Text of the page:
When people see Google’s driverless cars, things get weird.
Each month, Google releases a monthly report detailing its autonomous cars progress. In a recent report, the company detailed how many truly strange scenarios self-driving cars face everyday. Like, preparing for a massive group of leap froggers:
“We can try to come up with lots of wacky situations for our cars to handle, but the real world can defy even our wildest imaginations,” Google wrote in the report.
The scenarios highlight how the robot cars must be smart enough to handle situations that are so weird programmers wouldn’t think to address them in a hypothetical sense in advance.
Chris Urmson, who was director of Google’s self-driving car project at the time of the report, put into perspective just how crazy things can get at the “South by Southwest” music festival in Austin, Texas. Here are some examples:
Here we see a woman in an electric wheelchair chasing a duck with a broom in the middle of the road. You read that correctly.
As you can see, that ridiculous scenario actually happened. Urmson said there is a team at Google whose main purpose is to dream up crazy scenarios like this one and program how the car should respond. They missed dreaming up a duck-chasing lady, though.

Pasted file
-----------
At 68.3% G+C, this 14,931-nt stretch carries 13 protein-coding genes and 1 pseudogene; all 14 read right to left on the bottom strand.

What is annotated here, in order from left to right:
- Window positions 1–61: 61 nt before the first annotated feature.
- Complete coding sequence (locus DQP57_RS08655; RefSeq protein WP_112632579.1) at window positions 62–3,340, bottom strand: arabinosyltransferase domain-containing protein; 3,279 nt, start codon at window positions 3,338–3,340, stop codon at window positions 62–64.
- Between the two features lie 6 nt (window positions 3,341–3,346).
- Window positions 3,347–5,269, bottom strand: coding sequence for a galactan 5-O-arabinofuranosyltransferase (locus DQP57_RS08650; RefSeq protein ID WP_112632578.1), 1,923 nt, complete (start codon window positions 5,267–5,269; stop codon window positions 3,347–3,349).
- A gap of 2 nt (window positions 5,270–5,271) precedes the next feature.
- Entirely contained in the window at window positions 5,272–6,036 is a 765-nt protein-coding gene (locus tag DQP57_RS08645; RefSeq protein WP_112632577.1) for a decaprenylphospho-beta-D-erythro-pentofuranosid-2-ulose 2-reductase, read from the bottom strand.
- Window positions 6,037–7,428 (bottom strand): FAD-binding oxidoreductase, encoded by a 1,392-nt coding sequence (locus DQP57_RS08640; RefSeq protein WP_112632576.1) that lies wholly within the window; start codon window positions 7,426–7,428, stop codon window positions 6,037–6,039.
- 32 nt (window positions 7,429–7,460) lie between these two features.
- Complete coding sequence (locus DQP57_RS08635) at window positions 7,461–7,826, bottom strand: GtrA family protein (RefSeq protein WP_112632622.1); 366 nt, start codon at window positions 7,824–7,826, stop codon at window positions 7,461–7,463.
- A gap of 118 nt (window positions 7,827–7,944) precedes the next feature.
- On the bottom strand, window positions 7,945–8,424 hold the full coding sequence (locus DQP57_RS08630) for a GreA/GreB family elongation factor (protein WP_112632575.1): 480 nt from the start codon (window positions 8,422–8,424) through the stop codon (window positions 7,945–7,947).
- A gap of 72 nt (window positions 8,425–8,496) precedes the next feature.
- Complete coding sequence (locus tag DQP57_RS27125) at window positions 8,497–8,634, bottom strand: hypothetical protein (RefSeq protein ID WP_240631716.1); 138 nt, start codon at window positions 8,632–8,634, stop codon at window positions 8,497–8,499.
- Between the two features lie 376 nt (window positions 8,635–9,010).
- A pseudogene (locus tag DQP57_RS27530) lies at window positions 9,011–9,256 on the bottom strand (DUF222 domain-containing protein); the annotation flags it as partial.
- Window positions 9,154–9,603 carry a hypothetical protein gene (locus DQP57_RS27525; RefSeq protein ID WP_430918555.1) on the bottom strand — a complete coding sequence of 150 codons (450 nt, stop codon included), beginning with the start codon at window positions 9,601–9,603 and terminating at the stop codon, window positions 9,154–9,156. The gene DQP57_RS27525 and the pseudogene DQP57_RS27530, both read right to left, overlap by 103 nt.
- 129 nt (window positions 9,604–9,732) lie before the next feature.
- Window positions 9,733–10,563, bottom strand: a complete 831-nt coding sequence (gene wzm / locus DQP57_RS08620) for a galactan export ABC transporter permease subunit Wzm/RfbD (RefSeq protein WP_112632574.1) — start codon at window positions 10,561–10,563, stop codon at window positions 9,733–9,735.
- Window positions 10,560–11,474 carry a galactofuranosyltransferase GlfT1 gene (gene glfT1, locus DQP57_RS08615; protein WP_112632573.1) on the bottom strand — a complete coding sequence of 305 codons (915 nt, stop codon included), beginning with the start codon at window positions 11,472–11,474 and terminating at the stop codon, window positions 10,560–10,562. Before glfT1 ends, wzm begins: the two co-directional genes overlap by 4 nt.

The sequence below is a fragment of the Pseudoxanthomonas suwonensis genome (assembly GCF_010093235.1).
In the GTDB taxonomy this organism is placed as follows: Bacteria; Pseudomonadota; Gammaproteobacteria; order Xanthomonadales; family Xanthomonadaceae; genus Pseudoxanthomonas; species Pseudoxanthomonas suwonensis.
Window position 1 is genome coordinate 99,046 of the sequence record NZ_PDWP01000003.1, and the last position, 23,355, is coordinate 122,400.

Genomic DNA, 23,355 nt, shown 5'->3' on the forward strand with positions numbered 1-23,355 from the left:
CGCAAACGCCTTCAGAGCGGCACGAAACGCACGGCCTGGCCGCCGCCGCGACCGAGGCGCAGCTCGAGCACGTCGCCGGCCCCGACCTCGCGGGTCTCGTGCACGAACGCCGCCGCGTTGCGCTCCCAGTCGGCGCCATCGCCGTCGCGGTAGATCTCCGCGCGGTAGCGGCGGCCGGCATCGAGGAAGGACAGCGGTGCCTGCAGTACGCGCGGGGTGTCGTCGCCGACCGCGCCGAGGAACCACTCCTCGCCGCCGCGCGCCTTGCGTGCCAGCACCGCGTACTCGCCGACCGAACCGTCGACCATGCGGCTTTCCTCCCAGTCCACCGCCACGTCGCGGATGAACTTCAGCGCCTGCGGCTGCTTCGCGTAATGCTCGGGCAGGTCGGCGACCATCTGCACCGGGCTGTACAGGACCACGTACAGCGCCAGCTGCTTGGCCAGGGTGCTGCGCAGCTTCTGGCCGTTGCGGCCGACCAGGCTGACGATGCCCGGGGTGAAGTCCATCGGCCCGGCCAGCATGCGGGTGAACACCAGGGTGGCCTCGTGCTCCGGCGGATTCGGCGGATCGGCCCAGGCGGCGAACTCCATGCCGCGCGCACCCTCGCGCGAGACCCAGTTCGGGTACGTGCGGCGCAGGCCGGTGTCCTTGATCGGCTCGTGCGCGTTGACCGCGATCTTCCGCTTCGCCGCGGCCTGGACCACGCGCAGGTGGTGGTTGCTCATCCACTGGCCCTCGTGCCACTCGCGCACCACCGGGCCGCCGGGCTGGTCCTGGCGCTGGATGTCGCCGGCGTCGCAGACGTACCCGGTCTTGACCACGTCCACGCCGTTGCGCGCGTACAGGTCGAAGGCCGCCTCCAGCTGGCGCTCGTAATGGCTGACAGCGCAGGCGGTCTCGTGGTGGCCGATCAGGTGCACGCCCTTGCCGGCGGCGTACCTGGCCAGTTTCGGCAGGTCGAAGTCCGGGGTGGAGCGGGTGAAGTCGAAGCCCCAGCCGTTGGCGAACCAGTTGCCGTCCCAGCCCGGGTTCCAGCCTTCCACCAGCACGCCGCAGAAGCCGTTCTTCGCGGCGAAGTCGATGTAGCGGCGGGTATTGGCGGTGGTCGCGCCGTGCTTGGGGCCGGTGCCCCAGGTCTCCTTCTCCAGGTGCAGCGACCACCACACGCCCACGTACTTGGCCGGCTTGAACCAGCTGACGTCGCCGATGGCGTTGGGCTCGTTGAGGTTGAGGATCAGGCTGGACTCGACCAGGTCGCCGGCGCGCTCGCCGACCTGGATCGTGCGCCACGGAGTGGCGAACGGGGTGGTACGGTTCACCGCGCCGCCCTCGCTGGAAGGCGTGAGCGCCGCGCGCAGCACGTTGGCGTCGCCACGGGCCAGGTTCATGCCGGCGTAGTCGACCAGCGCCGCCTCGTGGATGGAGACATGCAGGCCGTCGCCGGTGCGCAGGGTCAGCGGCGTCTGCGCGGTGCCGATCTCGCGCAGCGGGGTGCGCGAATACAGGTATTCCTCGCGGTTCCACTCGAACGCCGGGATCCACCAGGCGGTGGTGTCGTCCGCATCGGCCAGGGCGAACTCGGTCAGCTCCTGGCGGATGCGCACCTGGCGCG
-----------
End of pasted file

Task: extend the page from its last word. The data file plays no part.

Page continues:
But when there is a scenario the car can’t handle, like a group of leap froggers, something called anomaly detection kicks in.
This is when Google cars generalize what they have seen, and come up with their own solution to address the problem. That typically means slowing down, letting whatever weird thing is happening play out, and then going once it’s over.
That can be difficult when what it’s seeing defies all logic, like three cars in a row going the wrong way on an intersection.
Or a guy rolling on the hood of the car for fun.
Or my personal favorite, a man jumping out in front of the car last minute in his underwear.
We may hope people would use some better judgment, but at the end of the day, it’s on the driverless car to expect the truly unexpected. So far, Google’s cars are doing a solid job.
“I just want to say, thank you, Austin, for keeping it weird,” Urmson said.